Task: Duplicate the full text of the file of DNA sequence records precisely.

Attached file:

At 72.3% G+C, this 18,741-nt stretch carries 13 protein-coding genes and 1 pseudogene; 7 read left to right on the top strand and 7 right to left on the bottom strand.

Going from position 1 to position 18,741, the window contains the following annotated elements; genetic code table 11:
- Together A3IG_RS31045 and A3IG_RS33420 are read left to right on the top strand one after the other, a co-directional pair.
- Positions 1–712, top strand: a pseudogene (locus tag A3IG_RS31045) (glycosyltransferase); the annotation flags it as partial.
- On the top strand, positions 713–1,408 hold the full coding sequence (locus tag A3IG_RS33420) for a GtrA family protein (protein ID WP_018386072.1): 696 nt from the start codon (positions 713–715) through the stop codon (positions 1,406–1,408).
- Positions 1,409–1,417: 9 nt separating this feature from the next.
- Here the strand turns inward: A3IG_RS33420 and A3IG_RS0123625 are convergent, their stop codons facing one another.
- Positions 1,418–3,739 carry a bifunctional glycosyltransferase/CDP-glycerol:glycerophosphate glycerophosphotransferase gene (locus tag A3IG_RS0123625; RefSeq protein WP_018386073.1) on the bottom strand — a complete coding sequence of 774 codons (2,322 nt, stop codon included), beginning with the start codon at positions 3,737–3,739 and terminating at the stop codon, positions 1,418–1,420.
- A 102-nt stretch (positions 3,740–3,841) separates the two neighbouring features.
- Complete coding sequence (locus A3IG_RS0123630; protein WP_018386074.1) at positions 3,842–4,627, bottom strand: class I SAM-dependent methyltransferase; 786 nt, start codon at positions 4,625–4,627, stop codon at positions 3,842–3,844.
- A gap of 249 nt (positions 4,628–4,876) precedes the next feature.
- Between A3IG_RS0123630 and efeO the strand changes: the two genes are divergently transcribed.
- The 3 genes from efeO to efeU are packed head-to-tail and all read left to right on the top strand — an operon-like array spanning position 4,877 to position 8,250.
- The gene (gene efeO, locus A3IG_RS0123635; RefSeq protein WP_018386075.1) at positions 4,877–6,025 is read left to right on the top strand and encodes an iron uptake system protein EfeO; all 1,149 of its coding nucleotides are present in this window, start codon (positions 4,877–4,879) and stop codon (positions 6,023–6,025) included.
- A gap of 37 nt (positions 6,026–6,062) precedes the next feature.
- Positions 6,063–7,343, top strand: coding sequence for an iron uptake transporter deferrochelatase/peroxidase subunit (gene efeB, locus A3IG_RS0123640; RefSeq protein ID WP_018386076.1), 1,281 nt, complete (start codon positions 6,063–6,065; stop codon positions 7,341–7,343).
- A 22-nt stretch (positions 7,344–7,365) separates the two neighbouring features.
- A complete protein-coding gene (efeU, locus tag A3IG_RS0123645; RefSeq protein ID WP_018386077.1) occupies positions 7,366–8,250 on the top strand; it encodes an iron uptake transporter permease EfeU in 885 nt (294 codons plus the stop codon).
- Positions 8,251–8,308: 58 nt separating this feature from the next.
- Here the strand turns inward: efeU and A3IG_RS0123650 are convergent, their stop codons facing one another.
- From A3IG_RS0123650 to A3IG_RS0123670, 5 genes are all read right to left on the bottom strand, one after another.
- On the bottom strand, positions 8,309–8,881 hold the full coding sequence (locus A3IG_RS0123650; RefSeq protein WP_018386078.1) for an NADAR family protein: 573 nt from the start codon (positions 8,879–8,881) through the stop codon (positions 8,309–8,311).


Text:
At 72.3% G+C, this 18,741-nt stretch carries 13 protein-coding genes and 1 pseudogene; 7 read left to right on the top strand and 7 right to left on the bottom strand.

Going from position 1 to position 18,741, the window contains the following annotated elements; genetic code table 11:
- Together A3IG_RS31045 and A3IG_RS33420 are read left to right on the top strand one after the other, a co-directional pair.
- Positions 1–712, top strand: a pseudogene (locus tag A3IG_RS31045) (glycosyltransferase); the annotation flags it as partial.
- On the top strand, positions 713–1,408 hold the full coding sequence (locus tag A3IG_RS33420) for a GtrA family protein (protein ID WP_018386072.1): 696 nt from the start codon (positions 713–715) through the stop codon (positions 1,406–1,408).
- Positions 1,409–1,417: 9 nt separating this feature from the next.
- Here the strand turns inward: A3IG_RS33420 and A3IG_RS0123625 are convergent, their stop codons facing one another.
- Positions 1,418–3,739 carry a bifunctional glycosyltransferase/CDP-glycerol:glycerophosphate glycerophosphotransferase gene (locus tag A3IG_RS0123625; RefSeq protein WP_018386073.1) on the bottom strand — a complete coding sequence of 774 codons (2,322 nt, stop codon included), beginning with the start codon at positions 3,737–3,739 and terminating at the stop codon, positions 1,418–1,420.
- A 102-nt stretch (positions 3,740–3,841) separates the two neighbouring features.
- Complete coding sequence (locus A3IG_RS0123630; protein WP_018386074.1) at positions 3,842–4,627, bottom strand: class I SAM-dependent methyltransferase; 786 nt, start codon at positions 4,625–4,627, stop codon at positions 3,842–3,844.
- A gap of 249 nt (positions 4,628–4,876) precedes the next feature.
- Between A3IG_RS0123630 and efeO the strand changes: the two genes are divergently transcribed.
- The 3 genes from efeO to efeU are packed head-to-tail and all read left to right on the top strand — an operon-like array spanning position 4,877 to position 8,250.
- The gene (gene efeO, locus A3IG_RS0123635; RefSeq protein WP_018386075.1) at positions 4,877–6,025 is read left to right on the top strand and encodes an iron uptake system protein EfeO; all 1,149 of its coding nucleotides are present in this window, start codon (positions 4,877–4,879) and stop codon (positions 6,023–6,025) included.
- A gap of 37 nt (positions 6,026–6,062) precedes the next feature.
- Positions 6,063–7,343, top strand: coding sequence for an iron uptake transporter deferrochelatase/peroxidase subunit (gene efeB, locus A3IG_RS0123640; RefSeq protein ID WP_018386076.1), 1,281 nt, complete (start codon positions 6,063–6,065; stop codon positions 7,341–7,343).
- A 22-nt stretch (positions 7,344–7,365) separates the two neighbouring features.
- A complete protein-coding gene (efeU, locus tag A3IG_RS0123645; RefSeq protein ID WP_018386077.1) occupies positions 7,366–8,250 on the top strand; it encodes an iron uptake transporter permease EfeU in 885 nt (294 codons plus the stop codon).
- Positions 8,251–8,308: 58 nt separating this feature from the next.
- Here the strand turns inward: efeU and A3IG_RS0123650 are convergent, their stop codons facing one another.
- From A3IG_RS0123650 to A3IG_RS0123670, 5 genes are all read right to left on the bottom strand, one after another.
- On the bottom strand, positions 8,309–8,881 hold the full coding sequence (locus A3IG_RS0123650; RefSeq protein WP_018386078.1) for an NADAR family protein: 573 nt from the start codon (positions 8,879–8,881) through the stop codon (positions 8,309–8,311).